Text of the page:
The following are responses and comments from various student affairs staff members regarding the recent issues in the Greek Community.
Q: Has or will the administration reach out to the MU student body and/or the Greek community regarding recent controversy with Beta and sorority new members–including ways to keep students away from dangerous alcohol and drug use?
A: Miami staff have already had conversations with student leaders and fraternity and sorority chapter presidents about increased education for fraternity and sorority chapters. All new members are going through the Choices program this semester and we are looking at new programs to launch in addition to bystander education that also launched this year.
Q: If so, what will this look like? If not, why?
A: Continuous and new programming will be offered from the Cliff Alexander Office and from the three individual council programming committees. We will also continue to provide support to student leaders and staff running training for internal standards and judicial boards for each of our chapters. Peer accountability is important. Many issues within chapters can be solved if there is peer accountability for individual members.
Q: What are some of the benefits and rewards of having a strong Greek culture at our university? Some negatives?
A: A strong Greek community cultivates involved student leaders who want to give back. Students learn group dynamics, they organize educational, social and philanthropic events and they develop lifelong, meaningful friendships. They develop leadership skills, provide community service, learn to network and love Miami because of their affiliations. Challenges include that larger communities tend to have larger number of risk management cases, and Miami has numerous chapters. When chapter officers can’t control internal issues, including alcohol misuse, hazing and actions contrary to their core values, they tend to surface as broader issues.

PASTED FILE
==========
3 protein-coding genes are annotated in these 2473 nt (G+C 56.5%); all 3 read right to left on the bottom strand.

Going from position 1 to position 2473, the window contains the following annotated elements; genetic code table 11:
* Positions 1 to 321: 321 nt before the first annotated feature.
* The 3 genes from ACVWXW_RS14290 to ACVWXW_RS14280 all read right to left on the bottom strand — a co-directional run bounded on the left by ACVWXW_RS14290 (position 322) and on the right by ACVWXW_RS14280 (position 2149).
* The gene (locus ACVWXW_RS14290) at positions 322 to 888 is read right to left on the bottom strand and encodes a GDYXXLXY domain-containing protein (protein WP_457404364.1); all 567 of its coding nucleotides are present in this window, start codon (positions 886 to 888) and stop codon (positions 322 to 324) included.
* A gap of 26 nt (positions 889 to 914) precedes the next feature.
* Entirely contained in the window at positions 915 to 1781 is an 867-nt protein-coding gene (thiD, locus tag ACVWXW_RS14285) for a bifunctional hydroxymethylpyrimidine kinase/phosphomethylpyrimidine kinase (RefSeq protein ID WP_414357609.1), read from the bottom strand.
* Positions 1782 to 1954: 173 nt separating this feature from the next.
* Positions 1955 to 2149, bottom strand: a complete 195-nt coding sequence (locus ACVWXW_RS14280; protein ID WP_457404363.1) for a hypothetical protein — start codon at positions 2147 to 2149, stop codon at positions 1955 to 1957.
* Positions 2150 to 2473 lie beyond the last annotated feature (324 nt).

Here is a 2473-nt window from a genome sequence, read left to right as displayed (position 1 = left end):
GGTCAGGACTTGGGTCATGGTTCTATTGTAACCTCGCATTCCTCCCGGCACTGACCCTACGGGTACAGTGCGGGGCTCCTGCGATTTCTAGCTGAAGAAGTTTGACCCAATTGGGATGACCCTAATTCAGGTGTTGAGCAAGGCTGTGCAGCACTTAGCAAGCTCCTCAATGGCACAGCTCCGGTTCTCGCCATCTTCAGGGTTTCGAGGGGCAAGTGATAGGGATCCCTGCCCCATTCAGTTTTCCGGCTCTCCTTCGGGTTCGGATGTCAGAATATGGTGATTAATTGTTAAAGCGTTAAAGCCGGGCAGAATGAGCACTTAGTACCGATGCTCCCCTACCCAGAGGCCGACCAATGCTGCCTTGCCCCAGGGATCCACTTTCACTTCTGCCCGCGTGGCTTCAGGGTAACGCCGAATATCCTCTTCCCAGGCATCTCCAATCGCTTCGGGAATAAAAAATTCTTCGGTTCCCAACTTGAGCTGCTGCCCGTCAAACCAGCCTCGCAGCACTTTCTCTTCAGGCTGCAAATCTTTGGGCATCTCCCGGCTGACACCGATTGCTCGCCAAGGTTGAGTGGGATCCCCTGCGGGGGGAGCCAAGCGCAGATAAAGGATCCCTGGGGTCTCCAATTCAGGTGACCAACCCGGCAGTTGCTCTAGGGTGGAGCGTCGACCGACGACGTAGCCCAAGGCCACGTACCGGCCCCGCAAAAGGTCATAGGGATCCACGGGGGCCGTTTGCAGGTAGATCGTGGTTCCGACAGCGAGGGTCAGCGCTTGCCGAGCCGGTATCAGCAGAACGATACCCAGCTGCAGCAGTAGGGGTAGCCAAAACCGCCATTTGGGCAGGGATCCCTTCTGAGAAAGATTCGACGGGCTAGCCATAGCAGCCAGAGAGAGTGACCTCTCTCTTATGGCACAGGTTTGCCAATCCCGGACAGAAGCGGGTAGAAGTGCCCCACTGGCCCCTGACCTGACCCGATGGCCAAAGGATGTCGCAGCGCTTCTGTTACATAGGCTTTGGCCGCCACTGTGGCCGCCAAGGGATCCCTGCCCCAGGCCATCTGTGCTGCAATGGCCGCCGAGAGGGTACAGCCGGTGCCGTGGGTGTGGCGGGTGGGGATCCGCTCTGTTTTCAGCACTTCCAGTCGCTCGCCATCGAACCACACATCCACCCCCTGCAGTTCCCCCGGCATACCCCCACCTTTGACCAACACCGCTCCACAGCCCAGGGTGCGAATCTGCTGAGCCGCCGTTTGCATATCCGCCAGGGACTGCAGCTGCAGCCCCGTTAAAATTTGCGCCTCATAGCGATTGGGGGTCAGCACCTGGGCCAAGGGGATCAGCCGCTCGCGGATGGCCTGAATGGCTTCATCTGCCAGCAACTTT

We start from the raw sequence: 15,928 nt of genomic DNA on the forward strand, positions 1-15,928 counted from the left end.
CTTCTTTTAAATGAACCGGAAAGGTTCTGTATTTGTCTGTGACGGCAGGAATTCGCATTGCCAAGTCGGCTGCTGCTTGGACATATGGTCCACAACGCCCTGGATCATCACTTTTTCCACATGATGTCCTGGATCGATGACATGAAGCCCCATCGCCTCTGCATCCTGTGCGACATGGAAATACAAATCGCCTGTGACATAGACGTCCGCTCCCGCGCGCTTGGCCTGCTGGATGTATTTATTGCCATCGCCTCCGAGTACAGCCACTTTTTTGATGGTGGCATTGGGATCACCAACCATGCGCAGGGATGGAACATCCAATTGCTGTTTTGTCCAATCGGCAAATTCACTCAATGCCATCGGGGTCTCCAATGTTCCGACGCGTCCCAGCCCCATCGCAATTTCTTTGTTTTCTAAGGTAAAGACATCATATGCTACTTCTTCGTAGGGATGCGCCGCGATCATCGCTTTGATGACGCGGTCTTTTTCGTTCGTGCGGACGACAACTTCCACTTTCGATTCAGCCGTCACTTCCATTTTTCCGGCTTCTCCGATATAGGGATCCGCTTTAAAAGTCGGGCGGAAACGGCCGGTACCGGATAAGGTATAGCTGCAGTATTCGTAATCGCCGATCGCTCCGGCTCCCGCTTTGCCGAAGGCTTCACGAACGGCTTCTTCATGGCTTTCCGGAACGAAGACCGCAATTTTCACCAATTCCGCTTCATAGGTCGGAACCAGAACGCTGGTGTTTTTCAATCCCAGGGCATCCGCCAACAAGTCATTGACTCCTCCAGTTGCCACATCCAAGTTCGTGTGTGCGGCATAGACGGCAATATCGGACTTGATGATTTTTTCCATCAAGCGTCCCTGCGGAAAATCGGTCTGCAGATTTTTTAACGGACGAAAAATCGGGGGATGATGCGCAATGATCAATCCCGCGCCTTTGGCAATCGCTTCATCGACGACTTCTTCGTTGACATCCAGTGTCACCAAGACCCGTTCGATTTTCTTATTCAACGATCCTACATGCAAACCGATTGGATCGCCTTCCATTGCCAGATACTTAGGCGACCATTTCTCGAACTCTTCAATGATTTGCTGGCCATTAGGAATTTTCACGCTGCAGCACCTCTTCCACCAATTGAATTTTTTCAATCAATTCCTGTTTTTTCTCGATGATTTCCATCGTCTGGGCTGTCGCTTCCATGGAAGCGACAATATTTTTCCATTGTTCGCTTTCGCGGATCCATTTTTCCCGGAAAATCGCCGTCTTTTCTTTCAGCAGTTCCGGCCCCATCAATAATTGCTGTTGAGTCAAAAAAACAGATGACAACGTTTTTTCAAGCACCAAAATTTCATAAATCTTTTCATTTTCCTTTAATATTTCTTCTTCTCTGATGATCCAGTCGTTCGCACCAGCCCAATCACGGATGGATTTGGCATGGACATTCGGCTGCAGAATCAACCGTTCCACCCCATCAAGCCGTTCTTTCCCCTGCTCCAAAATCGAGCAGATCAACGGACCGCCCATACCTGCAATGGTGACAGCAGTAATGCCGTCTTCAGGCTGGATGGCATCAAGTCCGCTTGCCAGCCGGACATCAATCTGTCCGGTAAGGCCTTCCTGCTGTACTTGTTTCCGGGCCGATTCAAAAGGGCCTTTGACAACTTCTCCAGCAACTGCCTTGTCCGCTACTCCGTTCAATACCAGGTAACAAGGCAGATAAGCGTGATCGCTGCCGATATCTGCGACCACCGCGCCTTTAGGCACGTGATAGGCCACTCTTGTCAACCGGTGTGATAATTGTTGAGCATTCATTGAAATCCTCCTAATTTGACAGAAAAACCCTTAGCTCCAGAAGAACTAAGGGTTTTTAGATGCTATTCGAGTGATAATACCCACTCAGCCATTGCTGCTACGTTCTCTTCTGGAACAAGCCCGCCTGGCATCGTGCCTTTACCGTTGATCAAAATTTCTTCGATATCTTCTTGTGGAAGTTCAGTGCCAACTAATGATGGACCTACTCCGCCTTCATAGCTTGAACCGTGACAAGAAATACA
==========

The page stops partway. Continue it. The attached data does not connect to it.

Miami understands and embraces the value of a functional and productive Greek system, and is proud of our rich history with Greek Life. The university expects our Greek organizations to clearly model their organizational ideals and likewise, to be campus leaders with respect to modeling the values embedded in our Code of Love and Honor. The Miami Greek system should be the model system for the entire nation, and each individual chapter should strive to be the model chapter within their organization.
Overall, the university expects all individuals to be responsible for their actions, and it should not be possible to escape consequences behind the veil of an organization. Reciprocally, at the group level, organizations are grounded in the principle that individual members embrace the values of, and ultimately represent through their deeds, the entire organization. Thus, individual actions must have implications for the organization.
Fraternities and sororities are independent self-governing organizations. Consistent with Miami’s institutional values, the best outcome is that we support and empower these students to educate and lead their members in ways that produce outcomes consistent with their own organization’s values. Is this difficult for 18-22 year olds? Yes, it can be.
While it remains up to the national organizations to determine whether the model can work, we’re here to help. Our Cliff Alexander Office of Greek Life and Leadership empowers and supports the leadership to hold member organizations responsible for their behaviors. Miami has many examples of excellent self-governing student organizations on campus, including within the Greek system, that function impressively and illustrate how developmentally valuable these experiences can be.
Dr. Mike Curme
Interim Dean of Students
Ms. Jenny Levering
Director, Cliff Alexander
Office of Greek Life & Leadership
Dr. Scott Walter
Assistant vP of Student Affairs